The Royal Regiment of Scotland is under-strength by more than a fifth as the army struggles to overcome an unprecedented recruitment crisis, it has been revealed.
All but one battalion of Scotland’s last regiment is short of troops, falling behind its overall target by almost 600 soldiers.
It comes as the army struggles to fill vacant roles, even with the UK armed forces cut to their lowest level in modern history.
Around 4,000 soldiers need to be signed up to reach the target of an 82,000-strong army, but only 7.5 per cent of the 100,000 applicants last year ended up in uniform amid fierce criticism of a recruitment drive outsourced to private firm Capita. Applicants have waited almost a year to complete the process.
The Ministry of Defence admitted that its recruitment drive was facing “challenges”, but insisted it had enough troops to “keep Britain safe”.
Overall, the Royal Regiment is 21 per cent below its regimental strength establishment of 2,906 troops.
The shortfall is deepest in the regiment’s reserves, with the strength of the 6th Battalion more than a quarter below target.
The Royal Regiment of Scotland was formed in 2006 following a controversial decision to amalgamate Scotland’s historic army regiments, in the face of criticism from veterans.
Regimental manpower appears to have eroded significantly since that decision, with troop numbers reported as 3,190 in April 2012 and 3,020 in October 2013.
The figure now stands at just 2,323 – although that does not include Gurkhas and reservists attached to regular units.
Shadow Scottish Secretary Lesley Laird said the government had broken its manifesto commitment to keep troop numbers stable.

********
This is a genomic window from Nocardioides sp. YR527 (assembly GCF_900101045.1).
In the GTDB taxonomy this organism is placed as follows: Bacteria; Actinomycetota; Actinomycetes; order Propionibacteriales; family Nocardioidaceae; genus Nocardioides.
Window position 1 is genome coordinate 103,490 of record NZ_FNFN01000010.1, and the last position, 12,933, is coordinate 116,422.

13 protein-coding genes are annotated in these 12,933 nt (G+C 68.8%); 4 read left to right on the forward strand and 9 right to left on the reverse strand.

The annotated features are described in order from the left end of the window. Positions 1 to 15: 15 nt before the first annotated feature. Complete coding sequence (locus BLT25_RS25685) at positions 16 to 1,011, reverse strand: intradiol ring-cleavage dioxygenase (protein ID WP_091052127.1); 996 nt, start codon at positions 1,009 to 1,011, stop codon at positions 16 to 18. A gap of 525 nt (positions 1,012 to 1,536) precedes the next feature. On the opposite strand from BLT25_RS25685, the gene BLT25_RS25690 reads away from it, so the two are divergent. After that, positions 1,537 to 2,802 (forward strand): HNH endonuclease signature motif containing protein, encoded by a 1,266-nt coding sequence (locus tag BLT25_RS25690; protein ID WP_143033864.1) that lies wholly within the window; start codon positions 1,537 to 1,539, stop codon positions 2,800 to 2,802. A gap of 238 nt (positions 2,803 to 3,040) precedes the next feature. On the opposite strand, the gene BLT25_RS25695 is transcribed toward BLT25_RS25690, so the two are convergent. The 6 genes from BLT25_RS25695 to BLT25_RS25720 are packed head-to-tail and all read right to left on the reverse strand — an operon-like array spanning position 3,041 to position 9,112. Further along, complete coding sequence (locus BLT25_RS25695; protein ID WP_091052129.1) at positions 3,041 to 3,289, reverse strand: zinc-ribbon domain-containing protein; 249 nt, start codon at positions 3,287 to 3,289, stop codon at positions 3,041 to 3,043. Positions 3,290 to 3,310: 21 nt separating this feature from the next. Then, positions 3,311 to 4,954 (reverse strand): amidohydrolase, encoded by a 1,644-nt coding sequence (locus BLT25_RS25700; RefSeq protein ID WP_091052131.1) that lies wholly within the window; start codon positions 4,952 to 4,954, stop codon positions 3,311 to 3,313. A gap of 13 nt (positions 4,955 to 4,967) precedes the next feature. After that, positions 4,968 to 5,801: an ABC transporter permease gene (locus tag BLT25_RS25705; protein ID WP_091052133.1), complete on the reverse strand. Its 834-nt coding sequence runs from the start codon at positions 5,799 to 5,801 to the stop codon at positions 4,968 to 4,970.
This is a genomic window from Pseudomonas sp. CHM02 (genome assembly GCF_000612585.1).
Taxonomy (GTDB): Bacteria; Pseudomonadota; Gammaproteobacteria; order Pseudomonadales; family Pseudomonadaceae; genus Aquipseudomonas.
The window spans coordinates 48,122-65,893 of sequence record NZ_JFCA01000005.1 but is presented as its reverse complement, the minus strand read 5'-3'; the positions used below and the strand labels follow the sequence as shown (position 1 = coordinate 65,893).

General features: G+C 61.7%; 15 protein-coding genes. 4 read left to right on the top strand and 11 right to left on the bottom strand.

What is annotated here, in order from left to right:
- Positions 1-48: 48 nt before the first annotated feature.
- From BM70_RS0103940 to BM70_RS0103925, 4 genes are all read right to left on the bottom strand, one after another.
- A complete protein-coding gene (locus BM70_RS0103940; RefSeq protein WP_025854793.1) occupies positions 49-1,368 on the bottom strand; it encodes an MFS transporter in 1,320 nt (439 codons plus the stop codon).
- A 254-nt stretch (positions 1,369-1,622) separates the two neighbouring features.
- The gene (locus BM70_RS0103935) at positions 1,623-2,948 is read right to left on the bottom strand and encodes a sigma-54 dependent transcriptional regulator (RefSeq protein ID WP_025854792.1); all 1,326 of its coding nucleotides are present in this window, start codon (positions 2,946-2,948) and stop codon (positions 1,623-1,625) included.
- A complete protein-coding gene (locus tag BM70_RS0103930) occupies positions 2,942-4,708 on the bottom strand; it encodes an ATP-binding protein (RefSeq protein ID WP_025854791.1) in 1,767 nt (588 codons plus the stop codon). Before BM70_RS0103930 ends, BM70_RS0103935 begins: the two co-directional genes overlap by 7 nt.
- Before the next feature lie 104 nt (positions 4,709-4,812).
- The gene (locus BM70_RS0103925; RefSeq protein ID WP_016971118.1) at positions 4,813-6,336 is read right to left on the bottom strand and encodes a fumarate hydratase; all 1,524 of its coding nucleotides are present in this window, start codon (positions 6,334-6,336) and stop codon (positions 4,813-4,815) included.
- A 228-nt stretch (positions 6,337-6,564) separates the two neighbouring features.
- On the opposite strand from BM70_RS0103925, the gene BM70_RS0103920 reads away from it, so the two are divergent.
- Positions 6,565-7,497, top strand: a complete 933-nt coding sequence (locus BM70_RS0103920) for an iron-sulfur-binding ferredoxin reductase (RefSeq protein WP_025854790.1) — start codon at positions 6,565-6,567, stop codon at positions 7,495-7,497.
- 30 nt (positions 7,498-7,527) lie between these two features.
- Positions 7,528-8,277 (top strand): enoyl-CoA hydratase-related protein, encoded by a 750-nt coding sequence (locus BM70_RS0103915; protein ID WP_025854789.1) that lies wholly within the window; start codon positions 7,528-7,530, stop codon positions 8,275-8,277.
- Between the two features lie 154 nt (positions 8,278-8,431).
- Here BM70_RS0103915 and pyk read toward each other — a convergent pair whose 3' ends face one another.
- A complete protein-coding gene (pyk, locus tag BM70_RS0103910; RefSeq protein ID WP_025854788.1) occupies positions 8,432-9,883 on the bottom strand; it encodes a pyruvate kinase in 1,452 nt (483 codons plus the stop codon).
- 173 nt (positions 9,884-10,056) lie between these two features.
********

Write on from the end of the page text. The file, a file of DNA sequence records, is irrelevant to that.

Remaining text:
“These figures represent an abject failure by the government to ensure that our Armed Forces, particularly the Royal Regiment of Scotland, has the personnel and resources that it is both entitled to and requires,” said Laird.
“Right across the board, we know that personnel numbers are falling and urgent action is required to address issues within both recruitment and retention.
“The first duty of any government is to defend its country, and that means ensuring that Armed Forces is of sufficient strength and scale. It is perfectly clear that this government is not up to that task.”
Stewart McDonald, the SNP’s defence spokesman at Westminster, claimed the figures showed that morale in the army was at a “devastating low” and called for better conditions for soldiers on pay, housing, and representation through a Police Federation-style union.
“These numbers lay bare the recruitment and retention problem that the Ministry of Defence is presiding over,” he said. “The government needs to stop hiding behind the smoke and mirrors pay increase, and instead get serious about addressing the concerns raised by many members of the armed forces in relation to service life, work-life balance, housing, and much more.
“Morale is at a devastating low, and it will only pick up if those who serve in the armed forces can see that the government is serious about addressing concerns and modernising itself as an employer.”
McDonald added: “The real cost of all of this is to our own safety and security,”
An army spokesperson said: “The Army has enough people to perform its operational requirements that help keep Britain safe.
“We recruited around 9,000 people [regular and reserves] into the army in the last financial year and while there are challenges, the Ministry of Defence has developed an improvement plan which we are working to deliver.”